NJIT's Student Newspaper

The Vector

NJIT's Student Newspaper

The Vector

NJIT's Student Newspaper

The Vector

Diss Tracks 101: Reviewing Two Instant Classics 


Although some music listeners prefer happy and peaceful songs, diss tracks never fail to amaze me. I am not alone; these songs are often the most successful on the album, featuring sharp writing and pop culture references. Olivia Rodrigo’s popular debut album, “SOUR,” was a collection of diss tracks calling out her ex-boyfriend and resulted in plenty of speculation about his identity.  

A few more are Drake’s song “Back to Back,” aimed at Meek Mill, Jay-Z’s hit “Takeover” about the rapper Nas, and of course, Taylor Swift’s entire career. Diss tracks can be very interesting because audiences crave celebrity drama; the easter eggs and hints in the lyrics and music videos often attract interested viewers.   

This year started with a bang, presenting “Shakira: Bzrp Music Sessions, Vol. 5” by Shakira Ripoll, better known mononymously as Shakira, and “Flowers” by Miley Cyrus. Both songs are rumored to be diss tracks about these artists’ ex-husbands, who reportedly cheated on them.  

First, “Shakira: Bzrp Music Sessions, Vol. 53,” also known as “Out of Your League,” is a song sung by Shakira and produced by Argentinian producer Bizarrap. The song was released on Jan. 11; within 24 hours of its release, it had accumulated over 15 million streams on Spotify. The music video received more than 55 million views on YouTube in the same period, smashing the previous world record for any Spanish song, and debuted at the 12th spot on the Billboard Global 200 list.  

This song is a breath of fresh air from other diss tracks, mainly because Ripoll is not afraid of playing what I call the name-blame-game. She bluntly uses her ex-husband Gerard Pique’s name and tells the entire story of the problems she faced after he left her for a new girlfriend. The lyric “I am worth two twenty-twos” is a direct and combative statement meant for Pique, who left her for a 22-year-old.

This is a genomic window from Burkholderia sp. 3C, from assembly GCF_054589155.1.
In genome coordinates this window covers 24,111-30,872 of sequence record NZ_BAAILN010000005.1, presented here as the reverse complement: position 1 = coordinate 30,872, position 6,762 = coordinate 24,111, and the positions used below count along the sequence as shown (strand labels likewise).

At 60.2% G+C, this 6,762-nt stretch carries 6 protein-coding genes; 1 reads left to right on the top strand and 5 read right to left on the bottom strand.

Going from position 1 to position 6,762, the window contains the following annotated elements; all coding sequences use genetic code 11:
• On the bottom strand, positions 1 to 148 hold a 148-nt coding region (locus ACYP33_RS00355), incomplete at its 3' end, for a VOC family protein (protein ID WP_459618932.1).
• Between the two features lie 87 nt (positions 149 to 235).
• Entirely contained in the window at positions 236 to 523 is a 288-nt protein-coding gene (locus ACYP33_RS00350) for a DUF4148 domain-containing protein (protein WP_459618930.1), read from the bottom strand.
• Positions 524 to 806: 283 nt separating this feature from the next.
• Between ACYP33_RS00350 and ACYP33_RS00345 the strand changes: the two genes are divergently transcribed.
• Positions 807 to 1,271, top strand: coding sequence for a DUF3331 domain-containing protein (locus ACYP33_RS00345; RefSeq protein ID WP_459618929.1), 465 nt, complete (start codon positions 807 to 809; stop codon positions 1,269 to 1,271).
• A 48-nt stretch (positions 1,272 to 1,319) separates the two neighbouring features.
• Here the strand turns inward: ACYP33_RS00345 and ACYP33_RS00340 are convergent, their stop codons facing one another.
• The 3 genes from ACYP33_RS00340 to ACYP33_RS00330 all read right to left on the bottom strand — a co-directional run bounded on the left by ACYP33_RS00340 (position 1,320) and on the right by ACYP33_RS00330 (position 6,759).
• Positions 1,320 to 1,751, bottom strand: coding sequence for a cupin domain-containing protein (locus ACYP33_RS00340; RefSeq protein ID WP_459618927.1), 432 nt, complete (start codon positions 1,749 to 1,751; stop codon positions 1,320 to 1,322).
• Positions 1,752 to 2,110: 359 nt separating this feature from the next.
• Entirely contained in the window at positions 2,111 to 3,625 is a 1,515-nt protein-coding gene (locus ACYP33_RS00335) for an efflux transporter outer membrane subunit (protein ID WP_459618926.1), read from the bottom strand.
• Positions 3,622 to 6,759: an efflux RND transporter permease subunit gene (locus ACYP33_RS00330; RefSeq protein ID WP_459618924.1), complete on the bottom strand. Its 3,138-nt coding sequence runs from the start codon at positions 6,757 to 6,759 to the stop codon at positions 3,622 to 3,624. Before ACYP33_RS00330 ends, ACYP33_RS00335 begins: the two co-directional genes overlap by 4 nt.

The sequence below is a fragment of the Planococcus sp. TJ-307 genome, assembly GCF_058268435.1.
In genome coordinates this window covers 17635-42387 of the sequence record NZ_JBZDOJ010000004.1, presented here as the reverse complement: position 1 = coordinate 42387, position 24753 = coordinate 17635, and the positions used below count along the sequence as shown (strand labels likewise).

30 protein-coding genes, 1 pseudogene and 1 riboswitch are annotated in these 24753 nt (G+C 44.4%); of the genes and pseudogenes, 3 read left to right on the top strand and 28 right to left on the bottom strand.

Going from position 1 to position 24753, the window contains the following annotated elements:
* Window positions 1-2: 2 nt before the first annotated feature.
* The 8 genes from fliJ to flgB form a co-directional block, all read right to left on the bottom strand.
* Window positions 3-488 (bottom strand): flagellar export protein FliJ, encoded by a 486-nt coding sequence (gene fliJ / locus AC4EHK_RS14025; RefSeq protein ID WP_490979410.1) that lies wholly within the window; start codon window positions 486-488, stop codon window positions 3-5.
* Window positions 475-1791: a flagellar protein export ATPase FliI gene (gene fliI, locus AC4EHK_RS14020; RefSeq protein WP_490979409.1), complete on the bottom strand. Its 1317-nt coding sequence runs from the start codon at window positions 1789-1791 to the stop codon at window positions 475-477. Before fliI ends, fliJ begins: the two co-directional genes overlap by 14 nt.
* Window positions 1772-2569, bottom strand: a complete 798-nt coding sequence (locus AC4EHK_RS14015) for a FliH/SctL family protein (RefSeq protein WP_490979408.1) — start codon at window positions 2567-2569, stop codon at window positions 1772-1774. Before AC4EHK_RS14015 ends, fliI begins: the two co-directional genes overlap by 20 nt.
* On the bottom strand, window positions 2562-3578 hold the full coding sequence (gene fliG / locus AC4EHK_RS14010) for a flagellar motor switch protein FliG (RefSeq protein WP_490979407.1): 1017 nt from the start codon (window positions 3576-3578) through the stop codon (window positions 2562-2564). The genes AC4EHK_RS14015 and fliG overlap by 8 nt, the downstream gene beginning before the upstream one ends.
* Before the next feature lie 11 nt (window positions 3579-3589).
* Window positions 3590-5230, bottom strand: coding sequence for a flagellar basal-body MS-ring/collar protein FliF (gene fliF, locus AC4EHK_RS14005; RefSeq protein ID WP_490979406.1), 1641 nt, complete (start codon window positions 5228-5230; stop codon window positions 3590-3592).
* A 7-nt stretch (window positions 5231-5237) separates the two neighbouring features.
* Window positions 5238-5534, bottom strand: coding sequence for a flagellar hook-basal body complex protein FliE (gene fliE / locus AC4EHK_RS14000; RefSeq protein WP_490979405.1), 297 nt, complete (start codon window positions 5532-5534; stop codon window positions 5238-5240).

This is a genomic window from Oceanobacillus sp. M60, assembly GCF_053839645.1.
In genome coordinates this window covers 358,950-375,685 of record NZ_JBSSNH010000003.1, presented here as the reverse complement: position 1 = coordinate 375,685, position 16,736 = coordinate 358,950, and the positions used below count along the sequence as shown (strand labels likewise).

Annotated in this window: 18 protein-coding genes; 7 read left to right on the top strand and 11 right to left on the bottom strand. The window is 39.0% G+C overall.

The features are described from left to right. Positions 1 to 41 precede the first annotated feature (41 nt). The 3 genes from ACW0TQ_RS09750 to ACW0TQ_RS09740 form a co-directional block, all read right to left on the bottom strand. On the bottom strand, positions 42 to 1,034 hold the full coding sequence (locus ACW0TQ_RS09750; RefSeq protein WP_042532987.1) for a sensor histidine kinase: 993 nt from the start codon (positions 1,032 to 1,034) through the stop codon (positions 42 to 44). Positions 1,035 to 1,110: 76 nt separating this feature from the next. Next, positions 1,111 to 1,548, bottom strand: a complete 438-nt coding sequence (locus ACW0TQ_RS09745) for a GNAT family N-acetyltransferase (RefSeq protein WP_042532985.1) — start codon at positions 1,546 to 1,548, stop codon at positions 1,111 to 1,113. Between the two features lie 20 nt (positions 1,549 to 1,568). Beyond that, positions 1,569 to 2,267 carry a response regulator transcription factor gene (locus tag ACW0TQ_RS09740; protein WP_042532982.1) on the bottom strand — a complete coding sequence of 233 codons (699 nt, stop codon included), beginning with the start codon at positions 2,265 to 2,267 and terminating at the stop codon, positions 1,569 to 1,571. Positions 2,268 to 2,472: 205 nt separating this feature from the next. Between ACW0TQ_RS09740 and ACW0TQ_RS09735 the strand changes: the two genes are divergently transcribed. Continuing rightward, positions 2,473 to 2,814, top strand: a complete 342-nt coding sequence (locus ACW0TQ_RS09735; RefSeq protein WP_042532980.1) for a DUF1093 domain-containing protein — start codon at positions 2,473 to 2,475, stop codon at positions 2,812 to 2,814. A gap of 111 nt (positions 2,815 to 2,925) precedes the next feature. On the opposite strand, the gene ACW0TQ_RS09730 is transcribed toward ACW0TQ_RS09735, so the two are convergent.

Another personal detail is found as Shakira narrates how she was left in their home with Pique’s mother as her neighbor. I was surprised by this song, as I had never imagined a sweet person like Shakira ranting about her ex-husband. She was unafraid to call herself a Rolex and Ferrari, while comparing Pique’s new girlfriend to the cheaper brands Casio and Twingo.  

She confidently declares that she will not be returning to Pique, even if he begs or cries. Shakira asserts that she deserves better, and states that we live in a world where women are not dependent on anyone — instead, they work hard and live their life to the fullest. I get goosebumps whenever I listen to that lyric.  

The song has a catchy beat with lyrics in Spanish; after listening to it a few times, I decided to learn Spanish to understand more of her music. This pop song is now one of the most frequently played tracks on my playlist.  

Moving onto “Flowers,” I think this song is simply amazing, and with its virality on TikTok and Instagram, it seems that many people agree. Cyrus strategically released the song on Jan. 13, 2023; this date is her ex-husband Liam Hemsworth’s birthday.  

The song is sonically very similar to Bruno Mars’s song “When I Was Your Man.” Cyrus uses the chords of that song to write a feminist reply to those lyrics. For instance, Mars sings “I should’ve bought you flowers,” to which Cyrus replies in her song, “I can buy myself flowers.” The music video takes place in the former couple’s house, where Hemsworth allegedly cheated. 

“Flowers” debuted at the number one spot on Billboard. My favorite lyric from the song is “I can love me better than you can,” because this single line sums up what the whole song is about. Both Shakira and Cyrus stress that women are independent and do not need a significant other to make them feel special or beautiful. The popularity of these tracks is an indicator that today, self-love is even more crucial than having someone in your life. 

I loved both songs, learned the lyrics, and forced my friends to listen to the hits. This music made me appreciate both the singers and women all around the world. As the saying goes, “Women do not cry; they cash in.” 

Leave a Comment
Donate to The Vector

Your donation will support the student journalists of New Jersey Institute of Technology. Your contribution will allow us to purchase equipment and cover our annual website hosting costs.

More to Discover
About the Contributor
Paridhi Bhardwaj, Staff Writer
Donate to The Vector

Comments (0)

All The Vector Picks Reader Picks Sort: Newest

Your email address will not be published. Required fields are marked *